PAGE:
Still, putting aside the galling context of this conversation, I like to use moments like this for some self-reflection.  I really have been off-kilter this semester, and was starting to feel crabby and small before the trip.  I don't have a good sense of how this translated to the outside world, but I do know that I wasn't feeling quite right, either.  I was having the racing mind, a pessimistic vision of the world, and a general sense of despair (just scroll down to some old posts for evidence).

Anyway, something happened to me in England.  I'm not sure if it was the long hours of plane and train travel, during which I read and meditated and just existed, to my heart's content.  Or maybe it was the long hours of aimless walking around London and Lincoln, with no real destinations in mind, just wandering.  Maybe it was the sleeping and eating when I felt like it, rather than according to schedule, or just being out of my routine.  Whatever it was, I feel like someone reset.  The judgments and fears are a lot quieter now, and I'm feeling so much joy.  Joy at my kids screaming MOMMY! when I get home.  Joy at the snow that's finally started to fall.  Joy at glasses of wine and my husband's warm body in bed at night and at the plodding ahead of work.

I was also reminded to reintegrate meditation, prayer, and yoga into my life, to make time for those things, even if it means sacrificing some work hours or sleep.  When those elements fall out, everything else in my life is out of whack, too.

Anyway, so this is where I am:  I am curt, and abrupt.  But I also have a huge capacity for listening, and sharing, and for being a good friend, and colleague.  So, a little correction, but not a huge one.  As Nanny is always reminding me, I am on my right path.

England was also incredibly beautiful, by the way, and that sort of setting always helps to rejuvenate, yes?  I'm sure India will be a completely different experience.  The only things I've been told so far are to buy a costco-sized box of Immodium, and that the "entire country" smells like urine.  Everyone wonders why in the world I want to go.  But no second thoughts for me.  I can't wait.

Friday, November 16, 2007

Off Again

I woke up yesterday morning sick, sick again, my body telling me to knock all this shit off.  Can't get back from a trip to New York and just jump right into everything and just expect no pushback.  So I rested some yesterday, even though I should have been grading papers, finishing my draft for the conference next week, writing an abstract.  I just stopped, crawled into bed last night, let Eric love me some, went to sleep.  Today I'm trying to catch up, get ready to get on the plane for England tomorrow, totally unprepared.  But that's what the all-day flight is for, right?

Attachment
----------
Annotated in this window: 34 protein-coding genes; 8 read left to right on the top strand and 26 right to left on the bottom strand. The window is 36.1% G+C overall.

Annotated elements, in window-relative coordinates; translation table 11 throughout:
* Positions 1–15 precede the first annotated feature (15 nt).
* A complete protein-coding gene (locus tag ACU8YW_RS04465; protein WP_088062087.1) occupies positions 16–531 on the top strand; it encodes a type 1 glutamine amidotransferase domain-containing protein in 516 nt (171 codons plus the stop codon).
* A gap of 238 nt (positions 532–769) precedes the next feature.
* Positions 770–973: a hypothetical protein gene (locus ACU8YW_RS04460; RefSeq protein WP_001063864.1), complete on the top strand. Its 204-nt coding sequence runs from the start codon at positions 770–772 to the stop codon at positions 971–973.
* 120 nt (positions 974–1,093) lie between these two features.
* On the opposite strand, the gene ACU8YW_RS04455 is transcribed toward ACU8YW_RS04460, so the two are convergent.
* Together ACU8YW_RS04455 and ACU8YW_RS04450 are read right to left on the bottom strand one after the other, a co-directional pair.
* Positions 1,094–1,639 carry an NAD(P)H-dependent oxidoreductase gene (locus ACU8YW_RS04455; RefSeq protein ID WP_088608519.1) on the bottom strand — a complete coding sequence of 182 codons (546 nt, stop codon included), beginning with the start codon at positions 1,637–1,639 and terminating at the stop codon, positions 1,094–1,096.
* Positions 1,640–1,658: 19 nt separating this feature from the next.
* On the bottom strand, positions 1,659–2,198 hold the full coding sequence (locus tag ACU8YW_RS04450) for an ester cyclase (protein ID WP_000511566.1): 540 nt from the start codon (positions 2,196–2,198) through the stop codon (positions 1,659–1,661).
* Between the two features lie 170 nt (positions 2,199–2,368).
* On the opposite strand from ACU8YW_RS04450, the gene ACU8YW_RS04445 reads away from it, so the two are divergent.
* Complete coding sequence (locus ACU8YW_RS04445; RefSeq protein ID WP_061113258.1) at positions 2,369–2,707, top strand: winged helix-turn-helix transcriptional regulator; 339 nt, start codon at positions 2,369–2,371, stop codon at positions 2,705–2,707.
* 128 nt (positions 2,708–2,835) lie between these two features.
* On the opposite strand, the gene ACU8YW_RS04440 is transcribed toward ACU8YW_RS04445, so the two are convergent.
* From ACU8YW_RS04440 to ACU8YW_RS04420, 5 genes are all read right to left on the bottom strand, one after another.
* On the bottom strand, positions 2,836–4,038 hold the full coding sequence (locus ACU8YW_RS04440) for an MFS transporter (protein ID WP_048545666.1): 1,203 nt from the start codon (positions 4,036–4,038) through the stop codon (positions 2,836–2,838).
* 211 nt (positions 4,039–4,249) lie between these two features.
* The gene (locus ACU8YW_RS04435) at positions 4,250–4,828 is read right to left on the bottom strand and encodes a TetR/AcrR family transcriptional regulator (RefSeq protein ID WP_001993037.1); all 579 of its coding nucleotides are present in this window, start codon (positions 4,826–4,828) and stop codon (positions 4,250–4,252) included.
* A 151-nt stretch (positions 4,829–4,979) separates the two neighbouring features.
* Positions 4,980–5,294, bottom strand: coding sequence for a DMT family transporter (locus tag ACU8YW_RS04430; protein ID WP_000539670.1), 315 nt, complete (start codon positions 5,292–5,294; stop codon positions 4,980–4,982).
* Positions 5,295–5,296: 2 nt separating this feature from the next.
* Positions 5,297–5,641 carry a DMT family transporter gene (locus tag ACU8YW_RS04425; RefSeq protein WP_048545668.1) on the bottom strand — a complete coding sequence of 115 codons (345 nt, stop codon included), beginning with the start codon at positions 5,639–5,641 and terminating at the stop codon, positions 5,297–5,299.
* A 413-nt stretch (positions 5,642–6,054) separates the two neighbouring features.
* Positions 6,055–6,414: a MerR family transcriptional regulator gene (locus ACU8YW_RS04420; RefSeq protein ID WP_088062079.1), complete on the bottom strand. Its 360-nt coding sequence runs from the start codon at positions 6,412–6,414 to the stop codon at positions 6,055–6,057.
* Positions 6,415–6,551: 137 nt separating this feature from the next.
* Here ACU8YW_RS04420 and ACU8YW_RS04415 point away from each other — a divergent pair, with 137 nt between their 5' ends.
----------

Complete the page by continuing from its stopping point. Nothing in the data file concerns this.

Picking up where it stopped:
We have a new kitty, Mei-Mei, who adopted us, sort of.  She's two, and tiny, white with gray spots and a striped tail, and sweet as anything I've ever seen.  Nolie is absolutely obsessed with her.  So, we're a three-cat household now, which I never anticipated, but which is lovely, having these little lovies all around us.  Prudence and Sadie are not so sure, but we think they'll come around.  Maybe I'm extra attached right now because I'm leaving so much.

I'm headed to India in January after all, making for a lot of traveling in a little time.  I'm trying to explain next week's trip to Addie, but it's hard to know how much she understands.  Eric says both girls we're asking for me this weekend, and seemed relieved when I got home.  So a week away will be tough, so soon, and for so long.

There's the missing Eric that happens, too.  In New York one night, a few of us went out to a jazz club where Miles Davis had played, and I knew Eric would have loved it.  And I felt sad that he wasn't there, resolved again that when I got home I'd start to make arrangements for us to go out more together.  Because there's nobody in the world I'd rather be with, out in the world, and we just haven't been making it happen. 

Still, I'm looking forward to walking London, to riding the train through the countryside, to spending a few days just talking about movies at the Spielberg conference.  I'm looking forward to sleeping in and eating and just wandering some.  And I'll be just as glad to come home, and to breathe a little as we head into Christmas.

I've also resolved not to travel in spring, to re-root, re-center, and get some things figured out.  Again.

See you soon...

Friday, November 9, 2007

Happy to Wake Up

My goodness, THAT was a doozy, that wave of depression that, thank God, lifted when I woke this morning.  I won't go on too much about it--I'm guessing most of you reading this know what it feels like--except to say that I could feel my thoughts speeding up the way they used to all the time, before I started to heal a few years back, and I felt sad and heavy, and easily forgot that it would pass, that I wasn't stuck back where I used to be.  Scary.  But I'm okay now.  Thanks to everyone who sent kind words, reminding me I am connected, caught in a web of friendship and love.